The computer vision and image synthesis research sector has effectively ‘auto-selected' ImageNet as a benchmark metric, for a number of reasons — not least because a rash of early adopters, at a time where high-volume and well-labeled datasets were rarer than they are now, produced so many research initiatives that testing against ImageNet quickly became the only broadly applicable historical ‘standard' for benchmarking new frameworks.
Seeking out the ‘remaining mistakes' in ImageNet, the researchers used a standard ViT model (capable of achieving an accuracy of 89.5%) with 3 billion parameters, Vit-3B, pretrained on JFT-3B and fine-tuned on ImageNet-1K.
Using the ImageNet2012_multilabel dataset, the researchers recorded the initial multi-label accuracy (MLA) of ViT-3B as 96.3%, during which the model made 676 apparent mistakes. It was these mistakes (and also mistakes produced by a Greedy Soups model) that the authors sought to investigate.
To evaluate the remaining 676 mistakes, the authors avoided crowdworkers, observing that mistakes of this type can be difficult for average annotators to spot, but assembled a panel of five expert reviewers, and created a dedicated tool to allow each reviewer to see at a glance the predicted class; the predicted score; the ground truth labels; and the image itself.
In some cases, further research was necessary to resolve disputes among the panel, and Google Image search was used as an adjunct tool.
‘[In] one interesting but not isolated case, a prediction of a taxi cab (with no obvious taxi cab indicators beyond yellow color) was present in the image; we determined the prediction to be correctly a taxi cab and not just a standard vehicle by identifying a landmark bridge in the background in order to localize the city, and a subsequent image search for taxis in that city yielded the images of the same taxi model and license plate design, validating the model’s actually correct prediction.'
After initial review of the mistakes found over several phases of the research, the authors formulated four novel mistake types: fine-grained error, where the predicted class is similar to a ground-truth label; fine-grained with out-of-vocabulary (OOV), where the model identifies an object whose class is correct but not present in ImageNet; spurious correlation, where the predicted label is read out of context of the image; and non-prototypical, where the ground truth object is a specious example of the class that bears resemblance to the predicted label.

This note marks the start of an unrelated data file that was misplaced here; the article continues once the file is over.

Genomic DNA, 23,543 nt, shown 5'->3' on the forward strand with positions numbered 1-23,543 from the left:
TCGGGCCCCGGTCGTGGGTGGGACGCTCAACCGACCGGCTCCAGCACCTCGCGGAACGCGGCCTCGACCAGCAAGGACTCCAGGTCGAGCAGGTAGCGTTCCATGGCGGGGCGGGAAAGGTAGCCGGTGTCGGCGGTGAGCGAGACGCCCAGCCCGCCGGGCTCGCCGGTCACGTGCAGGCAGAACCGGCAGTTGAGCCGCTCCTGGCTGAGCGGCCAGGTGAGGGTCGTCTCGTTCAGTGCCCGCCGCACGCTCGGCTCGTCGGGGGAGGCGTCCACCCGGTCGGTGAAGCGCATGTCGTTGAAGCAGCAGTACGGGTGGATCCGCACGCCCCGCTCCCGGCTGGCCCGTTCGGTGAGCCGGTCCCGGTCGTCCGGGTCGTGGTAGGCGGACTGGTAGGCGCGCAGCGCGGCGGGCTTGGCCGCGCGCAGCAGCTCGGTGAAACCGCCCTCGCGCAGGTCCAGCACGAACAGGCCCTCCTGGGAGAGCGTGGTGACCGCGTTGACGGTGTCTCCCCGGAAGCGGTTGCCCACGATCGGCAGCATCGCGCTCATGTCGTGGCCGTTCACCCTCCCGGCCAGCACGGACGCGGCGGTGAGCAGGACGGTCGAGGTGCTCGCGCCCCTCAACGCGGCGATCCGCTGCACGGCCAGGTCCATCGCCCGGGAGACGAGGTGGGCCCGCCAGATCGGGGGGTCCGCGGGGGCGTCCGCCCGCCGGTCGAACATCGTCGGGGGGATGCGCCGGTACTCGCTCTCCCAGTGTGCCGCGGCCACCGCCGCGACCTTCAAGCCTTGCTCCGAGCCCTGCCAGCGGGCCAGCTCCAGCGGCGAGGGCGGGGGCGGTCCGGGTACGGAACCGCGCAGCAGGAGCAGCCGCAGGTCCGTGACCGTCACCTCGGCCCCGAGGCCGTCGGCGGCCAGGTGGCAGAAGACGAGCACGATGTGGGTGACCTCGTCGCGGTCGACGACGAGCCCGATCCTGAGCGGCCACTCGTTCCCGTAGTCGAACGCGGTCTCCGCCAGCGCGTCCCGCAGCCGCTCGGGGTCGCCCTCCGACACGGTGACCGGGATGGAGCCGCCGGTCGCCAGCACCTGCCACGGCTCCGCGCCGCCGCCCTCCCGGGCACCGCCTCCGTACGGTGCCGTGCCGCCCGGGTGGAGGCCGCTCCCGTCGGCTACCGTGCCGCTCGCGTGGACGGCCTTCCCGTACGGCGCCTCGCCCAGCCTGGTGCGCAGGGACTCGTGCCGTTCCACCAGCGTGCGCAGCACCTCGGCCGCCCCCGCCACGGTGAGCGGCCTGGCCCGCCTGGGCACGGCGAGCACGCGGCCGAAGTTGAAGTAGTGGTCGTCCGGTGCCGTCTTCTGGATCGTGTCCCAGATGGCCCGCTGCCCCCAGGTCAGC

In certain cases, the ground truth was not itself ‘true':
‘After review of the original 676 mistakes [found in ImageNet], we found that 298 were either correct or unclear, or determined the original groundtruth incorrect or problematic.'
After an exhaustive and complex round of experiments across a range of datasets, subsets and validation sets, the authors found that the two models under study were actually deemed correct (by the human reviewers) for half of the ‘mistakes' they made under conventional techniques.
The paper concludes:
‘In this paper, we analyzed every remaining mistake that the ViT-3B and Greedy Soups models make on the ImageNet multi-label validation set.
‘Overall, we found that: 1) when a large, high-accuracy model makes a novel prediction not made by other models, it ends up being a correct new multi-label almost half of the time; 2) higher accuracy models do not demonstrate an obvious pattern in our categories and severities of mistakes they solve; 3) SOTA models today are largely matching or beating the performance of the best expert human on the human-evaluated multi-label subset; 4) noisy training data and under-specified classes may be a factor limiting the effective measurement of improvements in image classification.'
First published 15th May 2022.